Hurricane season The rest of the world already knows, but it's taken a while for the Yanks to figure out why soccer is the number one sport on the planet. For one thing, the fast, hard-banging action never stops, and at more advanced levels the incredible athletic feats and crisp teamwork boggle the mind. Houston's premier futbol team may not be World Cup material, but the Houston Hurricanes play at a level that will impress even the average Brazilian. The 1997 season opener at Robertson Stadium features a number of new arrivals to the squad, including coach Richard Pardo, a former member of the Puerto Rican national team. Recognizing soccer's growing appeal among the younger set, the Hurricanes have dedicated their season to Houston's youth and will admit fans age 16 and under free to every home game. 8 p.m. Robertson Stadium, University of Houston (off Cullen). $7; free, 16 and under.
Wallace and Gromit: The Best of Aardman Animation Mix the best of Disney, Jay Ward and the Brothers Quay, mold it into clay and bring it to life with a British sense of humor and you've got Aardman animation. Included are two Nick Park Academy Award-winners: "A Close Shave," featuring scatter-brained inventor Wallace and Gromit, his levelheaded canine, as they unravel the mystery behind a nationwide wool shortage, and "Creature Comforts," a hilarious series of polite complaints from over-assimilated zoo animals. 7:30 and 9:30 p.m. tonight and 7:30 p.m. Sunday. Rice University, Rice Media Center (entrance no. 8 off University Boulevard), 527-4853. $4.50.
27th Annual Buffalo Bayou Regatta It's not just a regatta anymore, but the 14.5-mile canoe and kayak race remains the centerpiece of this downtown waterfest. For the less competitive, there's the Anything That Floats Parade, a sort-of Art Car Parade that bobs along 400 feet of murky water. What you sail is up to your imagination, but in crafting your buoyant beauty, keep the general rules of the Art Car Parade in mind: No endangering the public, and no stalling on the parade route. The festivities conclude with an awards ceremony and a party on dry land. Registration, 7:30 a.m.; regatta races, 9 a.m.; Bayou Bash, 11 a.m.-2 p.m.; parade, noon. On the banks of Buffalo Bayou next to the Sabine Street Bridge, 654-8900. Bayou Bash, free; entry fees are $15-$20 per person or $250 for a corporate team.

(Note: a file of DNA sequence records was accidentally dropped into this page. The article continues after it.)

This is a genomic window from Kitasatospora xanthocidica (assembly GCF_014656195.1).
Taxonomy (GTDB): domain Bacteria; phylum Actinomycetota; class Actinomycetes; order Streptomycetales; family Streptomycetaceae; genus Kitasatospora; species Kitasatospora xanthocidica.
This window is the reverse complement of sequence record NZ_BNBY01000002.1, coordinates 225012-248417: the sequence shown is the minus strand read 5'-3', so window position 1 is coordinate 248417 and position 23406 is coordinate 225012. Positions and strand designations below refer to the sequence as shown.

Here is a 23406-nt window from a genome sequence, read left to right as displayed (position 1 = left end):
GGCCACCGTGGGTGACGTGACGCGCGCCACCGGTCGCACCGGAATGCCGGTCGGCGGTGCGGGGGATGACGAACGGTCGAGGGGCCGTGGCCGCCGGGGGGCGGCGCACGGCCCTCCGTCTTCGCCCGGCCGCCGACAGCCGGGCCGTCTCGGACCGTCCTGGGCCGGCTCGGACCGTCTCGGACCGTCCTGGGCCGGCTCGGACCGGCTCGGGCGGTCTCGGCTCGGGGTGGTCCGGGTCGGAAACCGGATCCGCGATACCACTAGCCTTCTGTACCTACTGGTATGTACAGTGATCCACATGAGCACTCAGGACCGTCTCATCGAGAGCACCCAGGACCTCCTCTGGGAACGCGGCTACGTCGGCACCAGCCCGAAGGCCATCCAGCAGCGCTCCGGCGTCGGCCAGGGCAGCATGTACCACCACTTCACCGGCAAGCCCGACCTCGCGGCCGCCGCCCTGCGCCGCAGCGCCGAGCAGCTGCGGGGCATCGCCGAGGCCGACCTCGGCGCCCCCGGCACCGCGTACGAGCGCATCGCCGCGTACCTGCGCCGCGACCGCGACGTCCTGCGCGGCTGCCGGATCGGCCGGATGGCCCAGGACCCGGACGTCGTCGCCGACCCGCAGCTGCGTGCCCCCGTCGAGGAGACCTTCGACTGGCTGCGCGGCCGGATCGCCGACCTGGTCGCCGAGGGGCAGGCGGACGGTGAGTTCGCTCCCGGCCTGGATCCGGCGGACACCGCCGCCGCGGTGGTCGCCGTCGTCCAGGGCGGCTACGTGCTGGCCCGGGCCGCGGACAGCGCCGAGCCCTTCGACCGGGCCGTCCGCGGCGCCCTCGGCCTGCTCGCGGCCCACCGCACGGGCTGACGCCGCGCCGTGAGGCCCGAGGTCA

Fotofield More fun on Buffalo Bayou's shores. The folks with the Buffalo Bayou Artpark are organizing a mass planting ... of photo art. Mount a photo on a stick, or a stake, or anything else you can jab into the ground, and plant it in the grass with scads of others. If the weather conditions are right, expect a bumper crop of Houston vistas. 11 a.m.-2 p.m. Buffalo Bayou Artpark, Sabine Street Bridge at Allen Parkway, 229-9760. Free.
Bayou City Art Festival -- Memorial Park Once upon a time, this spring arts festival was called the Westheimer Art Festival. And once upon a long time ago, it was actually on Westheimer. But now it's found a home in Memorial Park. Three hundred artists will sell works amid the tall pines and permanent bathrooms of the Memorial Park Picnic Area. The festivities include a free children's area, where young'uns can learn the how-tos of painting. 10 a.m.-7 p.m. today and Sunday. Memorial Park, Picnic Loop (south of Memorial across from the golf course). $5; free, children under 12.
1997 Yiddish Festival The ongoing festival celebrates Yiddish, especially through its use in music and films. You get a little of both today, plus local expert Howard Kuznetz will guide you through Yiddish outposts on the Internet; his presentation is followed by a panel discussion on the past, present and future of the language. The music comes in the form of a family Passover sing-along, and the film, Image Before My Eyes -- in English (the subtitles are in Yiddish) -- is a docudrama on Jewish Poland. Activities are scheduled throughout the day, beginning at 11 a.m. Jewish Community Center, 5601 South Braeswood, 729-3200, extension 3231. Today's events are free (prices vary for events on other days).
New Art from L.A. As curator of contemporary art for the Los Angeles County Museum of Art, Howard N. Fox knows what's hot on the L.A. art scene, and today he reveals all in a talk modestly titled "Anatomy of the World." 1 p.m. San Jacinto College South, 13735 Beamer Road, campus administration building, Room 101-N, 922-3418. Free.
Mike Sumler CD release Houston-based singer/songwriter Mike Sumler's been performing since 1969, playing in Arkansas and Texas, with bands and without, developing for himself a die-hard following among the Anderson Fair-type crowd. It seems fair, then, to call his debut CD, Rain, long-awaited. Sumler got some help on Rain from his pal Rock Romano (a.k.a. Dr. Rockit), Tommy Dar Dar, Alaina Richardson and other local lights, and those folks, plus Jack Saunders, will play along with Sumler for his release party tonight. 8:30 p.m. McGonigel's Mucky Duck, 2425 Norfolk, 528-5999. $6.
Arabia Shrine Circus The circus is back in town, and before every show, you can meet the Clown Jewels, even have your picture made with one. The Shrine Circus has more than 35 clowns, Bengal tigers, the Flying Rodogels (acrobats) and the Swaying Winns (pole dancers), a human cannonball and the Russian Cossacks, whose troupe now goes by Riders of the Night, who'll ride at breakneck speed under black light. 9:30 a.m. and 12:15 and 7:30 p.m. today (see Thrills, Kids for additional showtimes). AstroArena, Kirby Drive at Loop 610, where it's always been, 2-CIRCUS or 629-3700. $10-$12; free, children two and under.